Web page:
Next month, Lisa and I will celebrate 27 years of marriage. They say opposites attract and, in a lot of ways, weâ€™re opposites. While Lisa is a neat freak, I tend to toward slop. She likes parties. I prefer isolation. She enjoys chick flicks, and I think theyâ€™re the biggest waste of time on the planet. This is the stuff of marriage.
But while opposites attract, thereâ€™s a catch: Most of the problems in a marriage are often the ones created by people being opposites. Their differences â€“ many of which wooed them at first â€“ become sore spots. The things that once attracted them now repel them. Why is this?
Iâ€™ve been privileged to officiate thirty-some weddings, and tend to take it personal when someone Iâ€™ve married gets a divorce. Itâ€™s only happened a couple of times. Nevertheless, Iâ€™ve come to believe that most couples bail on a marriage at the exact point it could become stronger. In other words, the marital friction is an indication of a need to grow, not an excuse to separate. But rather than work through their differences, humble themselves, and concede change, they harden their hearts and divorce. Of course there are legitimate grounds for divorce. But ideally, working through relational issues should be preferred to jettisoning the relationship.
How is it that the â€œoppositesâ€ that attract a couple, also work to separate them? At one point, Lisaâ€™s drive to â€œorganizeâ€ everything was something I appreciated, something I needed. But after 27 years, it often irritates me.
The way I see it, the belief that opposites attract is an admission of inferiority, of incompleteness. Itâ€™s a concession to deficiency, that we are weak in an area that someone else is strong in. Lisa fills up what I lack, and vice versa. Our strengths and weaknesses not only balance us, they complete us. Marriage then is a means toward wholeness.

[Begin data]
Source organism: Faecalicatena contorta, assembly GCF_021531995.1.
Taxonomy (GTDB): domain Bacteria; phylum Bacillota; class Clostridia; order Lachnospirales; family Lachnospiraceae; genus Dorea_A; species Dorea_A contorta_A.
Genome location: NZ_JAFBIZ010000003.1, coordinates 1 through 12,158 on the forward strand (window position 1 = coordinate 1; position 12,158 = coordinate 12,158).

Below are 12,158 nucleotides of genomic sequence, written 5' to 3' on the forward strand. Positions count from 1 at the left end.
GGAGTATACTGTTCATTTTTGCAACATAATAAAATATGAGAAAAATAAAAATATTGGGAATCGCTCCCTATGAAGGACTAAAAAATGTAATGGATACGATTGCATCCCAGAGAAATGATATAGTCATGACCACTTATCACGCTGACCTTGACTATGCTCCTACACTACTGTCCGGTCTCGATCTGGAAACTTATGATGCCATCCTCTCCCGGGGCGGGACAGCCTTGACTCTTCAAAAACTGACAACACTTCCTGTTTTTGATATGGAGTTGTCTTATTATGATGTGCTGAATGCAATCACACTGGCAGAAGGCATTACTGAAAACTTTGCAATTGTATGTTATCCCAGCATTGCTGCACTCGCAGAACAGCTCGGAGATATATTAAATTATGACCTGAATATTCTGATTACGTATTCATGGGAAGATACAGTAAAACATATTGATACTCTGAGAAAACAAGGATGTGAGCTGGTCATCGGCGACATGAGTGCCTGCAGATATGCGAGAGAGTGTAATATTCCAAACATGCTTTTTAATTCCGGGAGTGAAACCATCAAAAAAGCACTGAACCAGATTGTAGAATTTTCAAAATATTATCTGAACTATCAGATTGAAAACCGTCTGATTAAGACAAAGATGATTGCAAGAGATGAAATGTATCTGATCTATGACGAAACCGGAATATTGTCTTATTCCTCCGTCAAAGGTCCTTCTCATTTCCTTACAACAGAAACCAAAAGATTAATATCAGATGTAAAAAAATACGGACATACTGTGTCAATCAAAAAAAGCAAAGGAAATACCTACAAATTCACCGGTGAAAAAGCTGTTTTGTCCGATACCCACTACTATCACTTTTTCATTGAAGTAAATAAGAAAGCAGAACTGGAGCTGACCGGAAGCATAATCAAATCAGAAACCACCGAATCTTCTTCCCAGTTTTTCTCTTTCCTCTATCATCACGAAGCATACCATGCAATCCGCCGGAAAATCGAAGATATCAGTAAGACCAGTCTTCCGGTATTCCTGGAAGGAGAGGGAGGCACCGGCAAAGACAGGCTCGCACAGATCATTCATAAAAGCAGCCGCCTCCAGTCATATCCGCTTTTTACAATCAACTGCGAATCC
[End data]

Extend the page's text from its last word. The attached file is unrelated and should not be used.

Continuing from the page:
Iâ€™m not sure if this sits well with modern man. Our obsession with self-realization, personal fulfillment and independence doesnâ€™t completely jive with the suggestion we need someone else to be whole. But it harmonizes with biblical theology. After Adam named all the animals, in the early chapters of the Book of Genesis, it was said that a suitable helper was not found for him. He was lacking something. God performed surgery, caused him to sleep, and built a woman from Adamâ€™s rib (Gen. 2). Eve was the perfect partner. Why? She was â€“ literally â€“ part of Adam.
This is an important point because, while God made Adam from the dirt, He made Eve from Adam. He completed Adam by extracting something — no, someone — from within him. In a sense, Eve was always in Adam. No wonder relationships can be so volatile: Eve was formed from the splitting of the Adam.
This instinctive attraction of opposites is, I believe, a hearkening back to that â€œAdamic yearningâ€ â€“ we are missing someone. That longing is for something greater than just friendship — though friendship is no doubt part of it; it’s a thirst for someone who is a part of us. However, the very dynamic of attraction is also what makes relationships potentially nuclear.
So, on the brink of my 27th anniversary, Iâ€™m wondering: Why do opposites attract, and why does that attraction, inevitably, separate?